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Sandy Bridge question

Last response: in CPUs
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October 4, 2011 6:06:54 PM

From what ive been reading the sandy bridge cpu offeres integrated graphics built from the ground up. Ive been researching motherboards that have good reviews on sli as well as the 1155 chipset. My question is this, why even get a sandy bridge cpu for gaming if i plan on running sli anyways? Can these be used simultaneously? What is this performance boost everyone is talking about from the sandy bridge? Everyone always explains it with frame rates and numbers. Someone please just break it down and tell me, what will it do for an sli system, is it even worth getting for strictly a gaming computer. I have a ps3 for my blu rays, decoding video is done at night when u go to sleep, so speedy encoding isnt a problem. What will this processor offer me? Would i be better off going with a 1366?

Proposed set up:
2 gtx56o ti in sli
Ram based on reviews and mb
Motherboard based on processor and sli fit for 560 ti
Processor based on the answers i get

thx

More about : sandy bridge question

a c 859 à CPUs
October 5, 2011 2:34:10 AM

The SB cpu's are the fastest to date, therefore they keep best up with multiple GPU's in SLI or Crossfire. That is good enough reason to go with SB LGA1155 CPU! LGA1366 is a deadend and about to be replaced by LGA2011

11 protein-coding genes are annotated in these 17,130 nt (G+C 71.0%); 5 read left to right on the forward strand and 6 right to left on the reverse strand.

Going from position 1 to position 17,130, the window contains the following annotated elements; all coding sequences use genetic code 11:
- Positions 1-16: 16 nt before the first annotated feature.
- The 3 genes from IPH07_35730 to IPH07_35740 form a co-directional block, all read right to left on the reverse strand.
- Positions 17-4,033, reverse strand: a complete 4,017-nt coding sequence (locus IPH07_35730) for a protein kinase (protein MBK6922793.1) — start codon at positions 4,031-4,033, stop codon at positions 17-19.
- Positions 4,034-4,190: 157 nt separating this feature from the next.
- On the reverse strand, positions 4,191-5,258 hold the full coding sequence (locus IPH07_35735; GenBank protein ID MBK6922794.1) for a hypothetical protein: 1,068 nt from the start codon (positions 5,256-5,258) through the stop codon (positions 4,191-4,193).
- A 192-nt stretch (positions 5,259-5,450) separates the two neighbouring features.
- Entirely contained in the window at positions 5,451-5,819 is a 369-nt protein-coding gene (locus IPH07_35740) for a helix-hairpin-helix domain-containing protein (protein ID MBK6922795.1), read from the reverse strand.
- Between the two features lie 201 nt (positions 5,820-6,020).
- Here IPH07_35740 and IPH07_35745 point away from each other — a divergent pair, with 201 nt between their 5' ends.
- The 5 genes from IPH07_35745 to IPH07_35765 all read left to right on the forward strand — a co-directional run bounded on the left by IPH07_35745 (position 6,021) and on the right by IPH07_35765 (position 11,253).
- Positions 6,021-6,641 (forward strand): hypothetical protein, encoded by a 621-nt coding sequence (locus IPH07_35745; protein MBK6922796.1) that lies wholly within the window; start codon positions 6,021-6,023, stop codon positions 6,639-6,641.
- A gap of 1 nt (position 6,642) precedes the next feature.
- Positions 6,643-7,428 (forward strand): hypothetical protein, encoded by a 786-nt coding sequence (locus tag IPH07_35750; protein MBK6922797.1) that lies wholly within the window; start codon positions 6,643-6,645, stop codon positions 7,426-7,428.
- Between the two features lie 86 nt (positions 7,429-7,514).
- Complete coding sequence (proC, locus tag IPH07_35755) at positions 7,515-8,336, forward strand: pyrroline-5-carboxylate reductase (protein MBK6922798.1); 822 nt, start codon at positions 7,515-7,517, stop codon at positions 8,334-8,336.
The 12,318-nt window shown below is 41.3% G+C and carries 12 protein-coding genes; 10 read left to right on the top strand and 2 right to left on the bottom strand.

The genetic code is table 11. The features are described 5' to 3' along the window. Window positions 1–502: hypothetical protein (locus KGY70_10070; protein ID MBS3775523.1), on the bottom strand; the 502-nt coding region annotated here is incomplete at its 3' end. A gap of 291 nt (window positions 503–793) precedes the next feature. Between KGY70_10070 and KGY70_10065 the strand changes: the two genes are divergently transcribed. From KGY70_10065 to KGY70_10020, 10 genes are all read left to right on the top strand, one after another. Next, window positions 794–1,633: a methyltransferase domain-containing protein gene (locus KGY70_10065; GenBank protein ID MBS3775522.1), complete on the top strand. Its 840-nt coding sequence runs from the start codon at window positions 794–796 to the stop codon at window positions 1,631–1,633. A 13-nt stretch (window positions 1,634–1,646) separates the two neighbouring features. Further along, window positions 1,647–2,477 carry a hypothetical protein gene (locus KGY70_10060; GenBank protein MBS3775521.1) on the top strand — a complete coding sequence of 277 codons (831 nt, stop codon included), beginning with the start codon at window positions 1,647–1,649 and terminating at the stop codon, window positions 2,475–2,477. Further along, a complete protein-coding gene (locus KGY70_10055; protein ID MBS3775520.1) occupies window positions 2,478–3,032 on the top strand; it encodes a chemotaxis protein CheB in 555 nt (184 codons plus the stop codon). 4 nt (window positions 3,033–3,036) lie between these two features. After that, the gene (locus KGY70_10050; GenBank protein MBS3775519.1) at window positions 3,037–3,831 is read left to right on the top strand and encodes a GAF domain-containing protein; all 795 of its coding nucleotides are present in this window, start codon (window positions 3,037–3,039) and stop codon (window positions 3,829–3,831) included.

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a c 131 à CPUs
October 5, 2011 2:36:21 AM

You seem to be a bit confused. Integrated graphics has nothing to do with CPU performance. And no you cannot use the integrated graphics and your 560's at the same time. Also, your system will not work without the CPU.

I'll give you some advice based on your uses.
1. video decoding is done by your GPU (the nvidia cards)
2. What program do you use for encoding, can it us CUDA? (GPU) otherwise it will be based on your CPU performance
3. How much do you want to spend?
4. 1366 is an older platform that will be phased out in 2012. The CPUs on that platform cannot compare in performance to those on the 1155 platform in most cases.

My quick advice is to get a core i5 2xxx processor. 4 cores will be right for your uses at a decent price and good performance.

Be aware of stuttering issues with your SLI setup and make sure you understand them. Some people don't mind or notice the issues while others cannot stand it.

By performance boost I suppose you mean turbo core? When running tasks on only one or two of the 4 cores, those cores will speed up.
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